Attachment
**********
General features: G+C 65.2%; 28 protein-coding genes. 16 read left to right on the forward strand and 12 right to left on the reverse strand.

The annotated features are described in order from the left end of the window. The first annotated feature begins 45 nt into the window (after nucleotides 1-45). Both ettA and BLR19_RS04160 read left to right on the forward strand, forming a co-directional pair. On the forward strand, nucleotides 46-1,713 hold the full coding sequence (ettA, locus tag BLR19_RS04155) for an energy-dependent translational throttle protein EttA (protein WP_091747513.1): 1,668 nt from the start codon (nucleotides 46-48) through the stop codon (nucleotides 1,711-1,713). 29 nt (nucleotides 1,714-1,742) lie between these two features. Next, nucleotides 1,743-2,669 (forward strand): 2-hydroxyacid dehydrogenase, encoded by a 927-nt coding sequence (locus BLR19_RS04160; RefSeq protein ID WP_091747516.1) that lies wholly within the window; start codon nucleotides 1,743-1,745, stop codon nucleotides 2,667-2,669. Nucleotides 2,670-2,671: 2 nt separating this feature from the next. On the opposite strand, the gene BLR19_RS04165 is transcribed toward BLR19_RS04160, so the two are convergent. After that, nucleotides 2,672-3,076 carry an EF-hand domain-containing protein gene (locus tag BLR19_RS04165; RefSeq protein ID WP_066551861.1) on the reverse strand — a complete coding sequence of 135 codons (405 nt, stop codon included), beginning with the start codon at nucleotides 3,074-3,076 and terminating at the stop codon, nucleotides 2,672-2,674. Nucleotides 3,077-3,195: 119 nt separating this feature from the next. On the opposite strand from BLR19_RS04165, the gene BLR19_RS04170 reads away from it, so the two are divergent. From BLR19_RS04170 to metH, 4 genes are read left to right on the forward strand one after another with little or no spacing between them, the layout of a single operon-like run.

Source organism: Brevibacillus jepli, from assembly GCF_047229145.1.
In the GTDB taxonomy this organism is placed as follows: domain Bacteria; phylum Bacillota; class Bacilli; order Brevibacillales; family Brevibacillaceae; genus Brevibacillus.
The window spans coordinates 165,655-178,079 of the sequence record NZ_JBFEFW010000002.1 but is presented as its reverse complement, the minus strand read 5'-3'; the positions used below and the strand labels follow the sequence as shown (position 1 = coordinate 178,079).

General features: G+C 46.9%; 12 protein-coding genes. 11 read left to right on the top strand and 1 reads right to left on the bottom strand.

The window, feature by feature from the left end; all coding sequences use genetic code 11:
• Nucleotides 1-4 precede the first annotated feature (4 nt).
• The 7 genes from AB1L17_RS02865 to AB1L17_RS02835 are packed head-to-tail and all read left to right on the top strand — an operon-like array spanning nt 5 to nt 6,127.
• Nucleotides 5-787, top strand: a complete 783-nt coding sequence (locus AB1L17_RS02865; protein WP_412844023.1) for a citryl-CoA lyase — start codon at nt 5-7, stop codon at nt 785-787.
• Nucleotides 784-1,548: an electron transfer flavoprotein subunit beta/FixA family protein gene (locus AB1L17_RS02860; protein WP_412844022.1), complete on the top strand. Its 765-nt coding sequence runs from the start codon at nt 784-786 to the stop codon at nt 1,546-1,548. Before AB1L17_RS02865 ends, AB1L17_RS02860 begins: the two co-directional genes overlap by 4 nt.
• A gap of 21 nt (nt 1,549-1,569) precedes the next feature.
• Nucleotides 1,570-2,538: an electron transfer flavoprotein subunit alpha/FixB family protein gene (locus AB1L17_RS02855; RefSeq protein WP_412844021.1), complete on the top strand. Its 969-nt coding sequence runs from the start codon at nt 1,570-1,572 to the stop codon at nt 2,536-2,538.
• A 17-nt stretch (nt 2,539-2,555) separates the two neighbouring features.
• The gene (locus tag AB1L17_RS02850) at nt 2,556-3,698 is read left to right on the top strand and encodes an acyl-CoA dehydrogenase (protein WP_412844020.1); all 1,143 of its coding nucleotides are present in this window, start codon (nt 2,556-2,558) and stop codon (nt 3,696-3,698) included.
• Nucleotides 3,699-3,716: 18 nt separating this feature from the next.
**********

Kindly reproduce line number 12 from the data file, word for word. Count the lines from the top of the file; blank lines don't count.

• A gap of 21 nt (nt 1,549-1,569) precedes the next feature.